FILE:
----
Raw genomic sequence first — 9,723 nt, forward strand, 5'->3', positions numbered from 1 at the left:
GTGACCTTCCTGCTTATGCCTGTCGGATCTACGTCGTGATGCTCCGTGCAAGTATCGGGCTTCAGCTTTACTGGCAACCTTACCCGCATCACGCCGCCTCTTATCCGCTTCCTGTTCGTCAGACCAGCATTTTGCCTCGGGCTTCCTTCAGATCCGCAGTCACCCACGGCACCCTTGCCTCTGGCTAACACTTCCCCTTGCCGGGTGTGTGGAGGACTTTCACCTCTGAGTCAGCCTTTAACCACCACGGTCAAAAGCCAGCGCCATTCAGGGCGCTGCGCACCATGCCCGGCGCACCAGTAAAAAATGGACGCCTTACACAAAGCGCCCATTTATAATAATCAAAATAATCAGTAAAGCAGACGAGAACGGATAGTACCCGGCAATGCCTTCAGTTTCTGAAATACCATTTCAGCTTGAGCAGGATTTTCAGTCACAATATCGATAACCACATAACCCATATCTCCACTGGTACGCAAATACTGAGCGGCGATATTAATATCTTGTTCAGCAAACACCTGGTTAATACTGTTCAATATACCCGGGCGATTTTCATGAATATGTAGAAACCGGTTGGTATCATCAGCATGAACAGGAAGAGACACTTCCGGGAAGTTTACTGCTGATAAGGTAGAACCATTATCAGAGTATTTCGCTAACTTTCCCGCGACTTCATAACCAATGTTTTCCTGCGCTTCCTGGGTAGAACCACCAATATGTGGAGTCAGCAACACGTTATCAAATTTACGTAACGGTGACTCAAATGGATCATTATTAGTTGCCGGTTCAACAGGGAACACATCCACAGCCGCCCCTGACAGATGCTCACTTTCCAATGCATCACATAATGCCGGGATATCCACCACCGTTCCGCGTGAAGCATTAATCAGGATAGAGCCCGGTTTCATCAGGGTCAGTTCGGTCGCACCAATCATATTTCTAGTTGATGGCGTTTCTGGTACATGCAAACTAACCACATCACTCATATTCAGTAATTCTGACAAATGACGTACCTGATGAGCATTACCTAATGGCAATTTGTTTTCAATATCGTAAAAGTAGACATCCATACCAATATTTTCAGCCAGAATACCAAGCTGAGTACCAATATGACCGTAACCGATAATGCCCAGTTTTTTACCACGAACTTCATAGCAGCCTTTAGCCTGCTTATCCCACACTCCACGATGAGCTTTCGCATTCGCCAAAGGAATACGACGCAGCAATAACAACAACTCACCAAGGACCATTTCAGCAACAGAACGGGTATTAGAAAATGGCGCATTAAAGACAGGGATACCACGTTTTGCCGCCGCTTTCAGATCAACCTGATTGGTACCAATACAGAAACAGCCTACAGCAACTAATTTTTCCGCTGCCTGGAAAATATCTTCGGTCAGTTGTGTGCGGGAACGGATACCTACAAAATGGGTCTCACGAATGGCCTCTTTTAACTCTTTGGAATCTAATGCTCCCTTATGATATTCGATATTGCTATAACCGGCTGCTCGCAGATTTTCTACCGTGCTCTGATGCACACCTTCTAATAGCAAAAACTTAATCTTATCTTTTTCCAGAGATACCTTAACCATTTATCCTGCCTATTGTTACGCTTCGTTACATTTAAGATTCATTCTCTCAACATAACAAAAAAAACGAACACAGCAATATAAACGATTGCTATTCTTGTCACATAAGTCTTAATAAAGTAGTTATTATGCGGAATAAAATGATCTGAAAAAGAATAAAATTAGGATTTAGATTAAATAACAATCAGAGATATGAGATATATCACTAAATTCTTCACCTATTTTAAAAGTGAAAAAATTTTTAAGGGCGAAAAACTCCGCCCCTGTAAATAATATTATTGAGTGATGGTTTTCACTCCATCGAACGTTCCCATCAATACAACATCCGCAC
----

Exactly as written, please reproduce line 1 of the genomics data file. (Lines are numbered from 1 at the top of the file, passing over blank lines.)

Raw genomic sequence first — 9,723 nt, forward strand, 5'->3', positions numbered from 1 at the left: